Finally, the first K-drama in a while that I have thoroughly enjoyed without any caveats. Because This is My First Life (TvN, 2017) is unashamedly romantic but also modern and, dare I say it, feminist?
Nam Se-hee (Lee Min-ki) is an app designer who is struggling to pay the mortgage on his home. Yoon Ji-ho (Jung So-min) is an assistant TV writer who can’t afford to rent a place on her own in Seoul (she had been sharing with her brother but when he gets married their parents decide Ji-ho must move out). So it’s initially an ideal situation for Ji-ho to rent Se-hee’s spare room. They’re both in their 30s, reserved, love football and like to keep a clean home.
It becomes apparent that other people are uncomfortable with the idea of an unmarried man and woman living together. So they do what seems logical: they get married, promising to each other that it is purely a financial arrangement. But of course, not only does the rest of the world have ideas about what marriage is, they also find themselves questioning what it means for their relationship to be quite so transactional.
Their story is told alongside those of Ji-ho’s best friends from high school Woo Su-ji (Esom) and Yang Ho-rang (Kim Ga-eun). Su-ji dreams of becoming a CEO, which for now means a corporate job at a company that finances smaller companies. She has no interest in romance and enjoys casual sex. Ho-rang lives with her boyfriend Sim Won-seok (Kim Min-seok, from Doctors, Hello My Twenties! and Descendants of the Sun) whom she has been dating for seven years. She works at a restaurant and is eager to get married and have children, but Won-seok is younger than her and doesn’t feel ready or financially stable enough for that.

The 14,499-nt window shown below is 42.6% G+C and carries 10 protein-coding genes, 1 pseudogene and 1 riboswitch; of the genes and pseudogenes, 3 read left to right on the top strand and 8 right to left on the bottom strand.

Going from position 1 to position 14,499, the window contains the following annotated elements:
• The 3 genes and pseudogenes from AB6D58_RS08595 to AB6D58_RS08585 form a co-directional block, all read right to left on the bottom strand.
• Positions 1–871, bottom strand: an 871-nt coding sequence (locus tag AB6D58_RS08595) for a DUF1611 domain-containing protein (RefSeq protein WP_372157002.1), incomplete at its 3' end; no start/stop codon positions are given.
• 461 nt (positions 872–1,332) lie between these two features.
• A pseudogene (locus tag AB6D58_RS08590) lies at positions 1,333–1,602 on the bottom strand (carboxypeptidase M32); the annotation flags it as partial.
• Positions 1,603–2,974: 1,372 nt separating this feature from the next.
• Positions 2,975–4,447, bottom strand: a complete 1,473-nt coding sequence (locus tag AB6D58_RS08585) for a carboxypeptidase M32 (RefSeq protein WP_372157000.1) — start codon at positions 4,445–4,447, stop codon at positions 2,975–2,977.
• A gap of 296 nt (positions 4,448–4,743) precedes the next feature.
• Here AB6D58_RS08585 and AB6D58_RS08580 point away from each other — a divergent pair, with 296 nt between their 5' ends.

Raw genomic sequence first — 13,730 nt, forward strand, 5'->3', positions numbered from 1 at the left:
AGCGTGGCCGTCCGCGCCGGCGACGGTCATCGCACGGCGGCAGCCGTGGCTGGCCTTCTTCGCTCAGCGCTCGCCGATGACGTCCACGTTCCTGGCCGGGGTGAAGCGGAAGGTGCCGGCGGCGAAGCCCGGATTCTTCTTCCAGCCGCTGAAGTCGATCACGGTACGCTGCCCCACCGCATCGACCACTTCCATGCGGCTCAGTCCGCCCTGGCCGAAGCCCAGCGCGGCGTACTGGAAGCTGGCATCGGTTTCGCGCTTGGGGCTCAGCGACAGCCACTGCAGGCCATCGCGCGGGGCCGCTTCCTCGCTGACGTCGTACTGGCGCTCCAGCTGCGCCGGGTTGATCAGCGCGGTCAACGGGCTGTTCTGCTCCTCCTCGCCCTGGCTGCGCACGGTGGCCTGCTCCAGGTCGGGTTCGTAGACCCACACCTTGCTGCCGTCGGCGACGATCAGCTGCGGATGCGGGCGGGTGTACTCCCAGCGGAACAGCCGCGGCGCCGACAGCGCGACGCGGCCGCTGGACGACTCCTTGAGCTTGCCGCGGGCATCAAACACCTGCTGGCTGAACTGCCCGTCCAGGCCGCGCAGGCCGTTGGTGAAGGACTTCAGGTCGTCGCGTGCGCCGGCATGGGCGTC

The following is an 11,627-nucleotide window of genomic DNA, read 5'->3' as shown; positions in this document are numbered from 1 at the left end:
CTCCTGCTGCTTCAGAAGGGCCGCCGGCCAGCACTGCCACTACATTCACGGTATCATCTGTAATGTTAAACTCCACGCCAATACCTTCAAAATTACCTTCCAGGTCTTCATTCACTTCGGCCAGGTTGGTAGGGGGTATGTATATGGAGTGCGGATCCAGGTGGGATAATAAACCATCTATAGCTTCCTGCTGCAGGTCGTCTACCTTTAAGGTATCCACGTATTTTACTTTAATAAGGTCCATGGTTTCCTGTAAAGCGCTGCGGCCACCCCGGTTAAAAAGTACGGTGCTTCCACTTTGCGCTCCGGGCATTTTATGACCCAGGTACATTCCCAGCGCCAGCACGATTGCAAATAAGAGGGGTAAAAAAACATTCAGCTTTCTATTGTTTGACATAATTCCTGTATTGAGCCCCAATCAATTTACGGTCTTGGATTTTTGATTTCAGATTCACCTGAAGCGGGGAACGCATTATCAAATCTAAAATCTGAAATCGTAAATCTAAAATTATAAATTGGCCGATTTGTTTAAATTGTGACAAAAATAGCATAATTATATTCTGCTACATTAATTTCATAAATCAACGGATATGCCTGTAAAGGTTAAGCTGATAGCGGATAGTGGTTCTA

The other thread running through the series is sexual harassment. Su-ji endures constant sexism from her all-male colleagues, and frequently overhears even worse comments from them behind her back. Ji-ho wants to write something fresh and different, but is constantly pushed into old-fashioned projects by male directors. Both experience multiple occurrences of inappropriate sexual advances. And what I particularly liked about this show was that it’s the women who deal with those problems and the men in their lives back them up 100%.
Okay, “enjoyed without any caveats” might be an exaggeration. There is a plot twist that is meant to make you re-evaluate a character and all their scenes, but I think it is stretched too far. The lead couple suffer from the usual failure to talk to each other honestly. And there’s a plot detail about a savings account that seems to be super important but is never explained.
But by and large this show avoids all the usual pitfalls and cliches. While Se-hee is a little older and more financially stable than Ji-ho, he is never depicted as holding any power over her. Their families cause problems by being old-fashioned, but they are not the usual problems. There are no secret family members, the characters have realistic challenges and everyone acknowledges that adults do have sex. Also everyone is very attractive and the kisses are properly romantic, even passionate.